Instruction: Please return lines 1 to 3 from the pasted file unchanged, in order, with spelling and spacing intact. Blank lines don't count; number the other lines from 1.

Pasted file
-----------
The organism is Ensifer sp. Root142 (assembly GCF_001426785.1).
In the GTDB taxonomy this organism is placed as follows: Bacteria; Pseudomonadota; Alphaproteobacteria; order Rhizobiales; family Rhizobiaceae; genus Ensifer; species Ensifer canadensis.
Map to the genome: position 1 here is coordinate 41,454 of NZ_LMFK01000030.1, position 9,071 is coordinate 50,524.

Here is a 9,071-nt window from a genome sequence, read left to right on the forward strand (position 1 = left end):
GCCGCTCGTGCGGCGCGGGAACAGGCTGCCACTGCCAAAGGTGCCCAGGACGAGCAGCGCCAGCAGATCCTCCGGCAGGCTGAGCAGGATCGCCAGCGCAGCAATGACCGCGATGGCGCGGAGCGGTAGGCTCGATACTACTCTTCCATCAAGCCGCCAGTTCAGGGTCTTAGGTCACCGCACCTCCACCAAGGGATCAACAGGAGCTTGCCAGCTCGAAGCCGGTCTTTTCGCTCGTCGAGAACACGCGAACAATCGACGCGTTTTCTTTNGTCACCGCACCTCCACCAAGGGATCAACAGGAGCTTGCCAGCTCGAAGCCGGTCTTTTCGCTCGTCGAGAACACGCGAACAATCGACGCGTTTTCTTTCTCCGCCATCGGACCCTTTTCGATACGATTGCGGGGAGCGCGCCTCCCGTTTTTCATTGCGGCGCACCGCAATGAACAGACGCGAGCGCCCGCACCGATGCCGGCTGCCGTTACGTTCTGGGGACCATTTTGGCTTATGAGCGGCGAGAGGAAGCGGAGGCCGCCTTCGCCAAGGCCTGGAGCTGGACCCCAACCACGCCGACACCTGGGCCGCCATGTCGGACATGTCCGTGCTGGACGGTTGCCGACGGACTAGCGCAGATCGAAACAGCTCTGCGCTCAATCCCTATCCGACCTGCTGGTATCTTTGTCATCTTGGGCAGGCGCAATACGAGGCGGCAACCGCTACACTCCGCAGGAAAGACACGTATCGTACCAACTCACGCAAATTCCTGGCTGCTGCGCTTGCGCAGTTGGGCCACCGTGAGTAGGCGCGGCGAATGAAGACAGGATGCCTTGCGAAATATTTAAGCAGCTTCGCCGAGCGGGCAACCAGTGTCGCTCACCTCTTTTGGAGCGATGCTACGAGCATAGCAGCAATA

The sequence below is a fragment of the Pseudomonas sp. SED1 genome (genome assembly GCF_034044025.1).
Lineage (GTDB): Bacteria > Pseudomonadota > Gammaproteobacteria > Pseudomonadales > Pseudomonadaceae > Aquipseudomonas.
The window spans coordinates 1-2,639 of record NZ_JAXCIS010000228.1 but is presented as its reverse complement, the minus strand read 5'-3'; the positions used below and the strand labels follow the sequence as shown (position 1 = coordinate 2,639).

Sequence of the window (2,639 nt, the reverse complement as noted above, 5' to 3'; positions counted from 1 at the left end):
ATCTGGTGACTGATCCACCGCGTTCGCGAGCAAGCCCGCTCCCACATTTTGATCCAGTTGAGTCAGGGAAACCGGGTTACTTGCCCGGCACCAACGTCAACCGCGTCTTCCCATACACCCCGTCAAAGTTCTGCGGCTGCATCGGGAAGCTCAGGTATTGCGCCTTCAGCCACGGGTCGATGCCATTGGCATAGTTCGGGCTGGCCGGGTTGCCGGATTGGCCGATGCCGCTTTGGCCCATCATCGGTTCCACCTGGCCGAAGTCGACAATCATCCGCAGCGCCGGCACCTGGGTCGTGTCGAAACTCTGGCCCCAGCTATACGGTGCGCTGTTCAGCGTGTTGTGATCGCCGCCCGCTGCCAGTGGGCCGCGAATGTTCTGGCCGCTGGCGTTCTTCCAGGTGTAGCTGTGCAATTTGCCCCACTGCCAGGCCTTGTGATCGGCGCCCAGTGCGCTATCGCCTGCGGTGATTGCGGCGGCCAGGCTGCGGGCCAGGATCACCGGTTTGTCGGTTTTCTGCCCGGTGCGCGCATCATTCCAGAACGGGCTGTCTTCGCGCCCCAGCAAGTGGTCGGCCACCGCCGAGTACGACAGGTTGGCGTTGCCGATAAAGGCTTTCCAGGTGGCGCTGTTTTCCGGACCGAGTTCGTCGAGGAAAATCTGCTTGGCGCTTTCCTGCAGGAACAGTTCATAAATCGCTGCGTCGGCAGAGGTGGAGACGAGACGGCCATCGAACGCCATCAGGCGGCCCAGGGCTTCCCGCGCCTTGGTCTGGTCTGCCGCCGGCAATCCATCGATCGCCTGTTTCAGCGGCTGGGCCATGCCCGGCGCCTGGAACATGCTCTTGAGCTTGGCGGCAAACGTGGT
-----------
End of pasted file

The organism is Ensifer sp. Root142 (assembly GCF_001426785.1).
In the GTDB taxonomy this organism is placed as follows: Bacteria; Pseudomonadota; Alphaproteobacteria; order Rhizobiales; family Rhizobiaceae; genus Ensifer; species Ensifer canadensis.
Map to the genome: position 1 here is coordinate 41,454 of NZ_LMFK01000030.1, position 9,071 is coordinate 50,524.